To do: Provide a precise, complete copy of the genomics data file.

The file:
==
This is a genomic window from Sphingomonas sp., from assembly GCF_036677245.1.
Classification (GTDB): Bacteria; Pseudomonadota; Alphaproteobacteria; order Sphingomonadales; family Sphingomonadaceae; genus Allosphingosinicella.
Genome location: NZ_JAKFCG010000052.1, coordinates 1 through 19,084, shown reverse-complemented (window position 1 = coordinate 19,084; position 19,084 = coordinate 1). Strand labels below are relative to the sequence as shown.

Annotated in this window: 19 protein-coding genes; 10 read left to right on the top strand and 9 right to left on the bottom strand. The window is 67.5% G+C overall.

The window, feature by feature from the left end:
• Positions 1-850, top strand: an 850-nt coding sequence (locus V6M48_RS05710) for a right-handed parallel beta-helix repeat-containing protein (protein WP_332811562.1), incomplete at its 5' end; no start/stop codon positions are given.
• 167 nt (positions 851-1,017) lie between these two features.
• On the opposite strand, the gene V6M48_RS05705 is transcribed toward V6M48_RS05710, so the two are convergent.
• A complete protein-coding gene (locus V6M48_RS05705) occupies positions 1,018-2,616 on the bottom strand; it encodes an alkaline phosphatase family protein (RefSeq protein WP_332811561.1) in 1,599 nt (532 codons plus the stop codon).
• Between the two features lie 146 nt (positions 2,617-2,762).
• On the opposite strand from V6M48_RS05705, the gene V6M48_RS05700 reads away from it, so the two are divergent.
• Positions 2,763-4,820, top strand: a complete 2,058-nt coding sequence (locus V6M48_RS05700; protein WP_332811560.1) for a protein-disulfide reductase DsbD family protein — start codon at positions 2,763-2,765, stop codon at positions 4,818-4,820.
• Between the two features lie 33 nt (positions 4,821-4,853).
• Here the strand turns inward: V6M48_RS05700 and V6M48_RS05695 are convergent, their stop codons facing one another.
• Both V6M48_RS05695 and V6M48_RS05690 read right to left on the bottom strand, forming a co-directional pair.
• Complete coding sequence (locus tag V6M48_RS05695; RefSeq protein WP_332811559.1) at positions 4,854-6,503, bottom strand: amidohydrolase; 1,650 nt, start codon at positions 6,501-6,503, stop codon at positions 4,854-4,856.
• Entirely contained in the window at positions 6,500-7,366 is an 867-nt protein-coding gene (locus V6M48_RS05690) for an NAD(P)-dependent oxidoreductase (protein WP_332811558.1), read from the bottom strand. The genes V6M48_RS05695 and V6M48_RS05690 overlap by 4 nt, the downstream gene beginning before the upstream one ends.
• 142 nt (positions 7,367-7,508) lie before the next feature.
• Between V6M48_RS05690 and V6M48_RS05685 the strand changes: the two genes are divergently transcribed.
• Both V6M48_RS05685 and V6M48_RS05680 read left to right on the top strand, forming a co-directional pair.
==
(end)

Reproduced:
This is a genomic window from Sphingomonas sp., from assembly GCF_036677245.1.
Classification (GTDB): Bacteria; Pseudomonadota; Alphaproteobacteria; order Sphingomonadales; family Sphingomonadaceae; genus Allosphingosinicella.
Genome location: NZ_JAKFCG010000052.1, coordinates 1 through 19,084, shown reverse-complemented (window position 1 = coordinate 19,084; position 19,084 = coordinate 1). Strand labels below are relative to the sequence as shown.

Annotated in this window: 19 protein-coding genes; 10 read left to right on the top strand and 9 right to left on the bottom strand. The window is 67.5% G+C overall.

The window, feature by feature from the left end:
• Positions 1-850, top strand: an 850-nt coding sequence (locus V6M48_RS05710) for a right-handed parallel beta-helix repeat-containing protein (protein WP_332811562.1), incomplete at its 5' end; no start/stop codon positions are given.
• 167 nt (positions 851-1,017) lie between these two features.
• On the opposite strand, the gene V6M48_RS05705 is transcribed toward V6M48_RS05710, so the two are convergent.
• A complete protein-coding gene (locus V6M48_RS05705) occupies positions 1,018-2,616 on the bottom strand; it encodes an alkaline phosphatase family protein (RefSeq protein WP_332811561.1) in 1,599 nt (532 codons plus the stop codon).
• Between the two features lie 146 nt (positions 2,617-2,762).
• On the opposite strand from V6M48_RS05705, the gene V6M48_RS05700 reads away from it, so the two are divergent.
• Positions 2,763-4,820, top strand: a complete 2,058-nt coding sequence (locus V6M48_RS05700; protein WP_332811560.1) for a protein-disulfide reductase DsbD family protein — start codon at positions 2,763-2,765, stop codon at positions 4,818-4,820.
• Between the two features lie 33 nt (positions 4,821-4,853).
• Here the strand turns inward: V6M48_RS05700 and V6M48_RS05695 are convergent, their stop codons facing one another.
• Both V6M48_RS05695 and V6M48_RS05690 read right to left on the bottom strand, forming a co-directional pair.
• Complete coding sequence (locus tag V6M48_RS05695; RefSeq protein WP_332811559.1) at positions 4,854-6,503, bottom strand: amidohydrolase; 1,650 nt, start codon at positions 6,501-6,503, stop codon at positions 4,854-4,856.
• Entirely contained in the window at positions 6,500-7,366 is an 867-nt protein-coding gene (locus V6M48_RS05690) for an NAD(P)-dependent oxidoreductase (protein WP_332811558.1), read from the bottom strand. The genes V6M48_RS05695 and V6M48_RS05690 overlap by 4 nt, the downstream gene beginning before the upstream one ends.
• 142 nt (positions 7,367-7,508) lie before the next feature.
• Between V6M48_RS05690 and V6M48_RS05685 the strand changes: the two genes are divergently transcribed.
• Both V6M48_RS05685 and V6M48_RS05680 read left to right on the top strand, forming a co-directional pair.